Storms, sea level rise, and extreme drought are only predicted to accelerate in the decades ahead. Combined with unprecedented urban population growth, this unpredictable weather is a recipe for costly, life-threatening disaster in the world’s biggest cities. Rather than quibble about why climate change is occurring, the city of Copenhagen has decided to take action. The city recently unveiled a comprehensive Climate Adaptation Plan. Using both blue and green design strategies, the plan will prevent heavy rainfall from crippling infrastructure while increasing natural habitats within the city. The Climate Adaptation Plan is also one of only five prestigious INDEX: Awards winners, which were announced earlier this afternoon in Denmark!
The Climate Adaptation Plan grew out of a need to assess the city as a whole, rather than separate neighborhoods or issues. While other cities might be working on green roofs in one sector and sewer enhancement in another, officials of Copenhagen realized that the best way to prepare for adverse weather was to make sure the entire city worked together.
“With this plan, we are meeting the challenges now,” writes Ayfer Baykal, Mayor of Technical and Environmental Administration, on the project’s website. “Doing this in good time will help us to keep expenses down as well as offering us a number of exciting possibilities. Climate adaptation can contribute to giving us a greener city as well as more growth and more jobs. In other words, we must exploit the climate challenges positively, by acting in a way which will please both citizens and businesses – not just in 50 years time, but here and now.”
Wow, viewing climate change adaptation as an opportunity for economic success rather than the enemy of commerce—what a novel idea!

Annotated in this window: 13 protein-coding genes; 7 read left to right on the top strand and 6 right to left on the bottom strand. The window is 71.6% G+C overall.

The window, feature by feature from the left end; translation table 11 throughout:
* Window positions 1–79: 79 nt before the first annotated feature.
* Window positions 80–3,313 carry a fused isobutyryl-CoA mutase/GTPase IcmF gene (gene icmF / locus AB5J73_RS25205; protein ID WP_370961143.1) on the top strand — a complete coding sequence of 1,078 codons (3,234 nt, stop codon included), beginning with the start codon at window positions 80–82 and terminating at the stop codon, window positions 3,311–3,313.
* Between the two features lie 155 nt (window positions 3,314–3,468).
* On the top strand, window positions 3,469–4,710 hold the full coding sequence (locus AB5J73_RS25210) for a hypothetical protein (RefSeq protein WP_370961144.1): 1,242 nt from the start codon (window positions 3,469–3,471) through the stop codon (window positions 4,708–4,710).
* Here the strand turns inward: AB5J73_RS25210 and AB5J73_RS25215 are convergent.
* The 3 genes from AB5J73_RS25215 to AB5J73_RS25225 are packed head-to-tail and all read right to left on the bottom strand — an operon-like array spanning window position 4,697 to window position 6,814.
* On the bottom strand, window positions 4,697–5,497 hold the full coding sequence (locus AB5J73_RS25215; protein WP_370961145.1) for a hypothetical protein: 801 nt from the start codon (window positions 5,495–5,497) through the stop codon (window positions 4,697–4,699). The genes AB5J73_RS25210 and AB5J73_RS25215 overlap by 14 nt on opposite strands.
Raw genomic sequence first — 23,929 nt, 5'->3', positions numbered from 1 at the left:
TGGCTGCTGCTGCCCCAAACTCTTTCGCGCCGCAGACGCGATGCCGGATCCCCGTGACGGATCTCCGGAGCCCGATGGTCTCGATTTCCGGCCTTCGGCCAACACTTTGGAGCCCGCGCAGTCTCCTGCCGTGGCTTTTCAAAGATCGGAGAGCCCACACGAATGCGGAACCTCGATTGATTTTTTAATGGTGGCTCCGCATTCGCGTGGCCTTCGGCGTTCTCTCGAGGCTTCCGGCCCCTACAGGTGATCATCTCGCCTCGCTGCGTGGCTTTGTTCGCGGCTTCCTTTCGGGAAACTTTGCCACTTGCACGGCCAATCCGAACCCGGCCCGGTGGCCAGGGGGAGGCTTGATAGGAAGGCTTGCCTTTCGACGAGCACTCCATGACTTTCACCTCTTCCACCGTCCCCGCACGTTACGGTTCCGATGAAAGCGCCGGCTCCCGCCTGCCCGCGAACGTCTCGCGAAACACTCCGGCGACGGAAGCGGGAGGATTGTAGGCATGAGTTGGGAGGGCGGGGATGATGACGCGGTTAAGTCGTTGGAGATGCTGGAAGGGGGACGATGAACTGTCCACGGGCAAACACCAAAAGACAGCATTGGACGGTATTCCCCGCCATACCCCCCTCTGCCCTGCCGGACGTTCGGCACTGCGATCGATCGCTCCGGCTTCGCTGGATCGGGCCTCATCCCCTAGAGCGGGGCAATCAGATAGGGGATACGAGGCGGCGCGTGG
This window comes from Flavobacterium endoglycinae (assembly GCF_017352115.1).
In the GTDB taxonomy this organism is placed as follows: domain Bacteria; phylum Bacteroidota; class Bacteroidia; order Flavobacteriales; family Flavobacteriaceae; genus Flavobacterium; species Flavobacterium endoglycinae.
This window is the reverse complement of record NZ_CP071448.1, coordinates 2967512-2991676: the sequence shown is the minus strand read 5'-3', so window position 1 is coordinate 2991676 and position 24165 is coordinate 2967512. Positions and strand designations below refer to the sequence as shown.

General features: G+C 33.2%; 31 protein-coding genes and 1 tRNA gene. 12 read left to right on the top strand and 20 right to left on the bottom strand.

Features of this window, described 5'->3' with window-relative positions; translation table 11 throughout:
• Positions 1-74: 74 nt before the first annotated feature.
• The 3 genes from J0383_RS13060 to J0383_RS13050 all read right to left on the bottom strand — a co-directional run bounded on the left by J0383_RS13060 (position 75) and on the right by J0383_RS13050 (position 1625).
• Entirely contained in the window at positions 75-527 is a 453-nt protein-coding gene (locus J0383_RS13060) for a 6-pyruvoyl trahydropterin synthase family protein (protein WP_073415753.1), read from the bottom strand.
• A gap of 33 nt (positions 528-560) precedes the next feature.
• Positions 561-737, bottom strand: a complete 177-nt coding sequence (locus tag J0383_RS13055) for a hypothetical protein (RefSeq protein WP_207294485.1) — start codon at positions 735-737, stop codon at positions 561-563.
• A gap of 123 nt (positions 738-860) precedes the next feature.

The Climate Adaptation Plan, which won an INDEX: Award today, outlines three main areas that must be addressed by all projects moving forward: 1) Minimizing potential damage arising from climate change; 2) Warning and response systems to deal with abnormal conditions; and 3) Preventive infrastructure to cope with damage, loss and traffic disruption.
These three main targets serve as an operational framework that guides the hundreds of Danish designers, architects and engineers working on designs for a vibrant and resilient 21st century habitat. Main components of the plan include increasing the number of green spaces—parks, recreational areas, and green roofs—that can help absorb heavy rainfall naturally. The city is also planning a number of water boulevards that would channel stormwater runoff through the streets and into the nearby ocean without disrupting traffic or overwhelming the sewer system.
In addition to creating a safer, healthier place for Danish families to live, implementing the Climate Adaptation Plan is expected to mark Copenhagen as a city that’s ready to do business well into the 21st century.
“By including a green growth perspective in our thinking, Copenhagen will ensure that investments can be made in partnership with external investors,” a spokesman for the municipality told Design to Improve Life. “This can contribute to investments being not just an expense for the city but also a way to create growth and employment, as well as attracting new knowledge and new business to the city.”
Images via Copenhagen Climate Adaptation Plan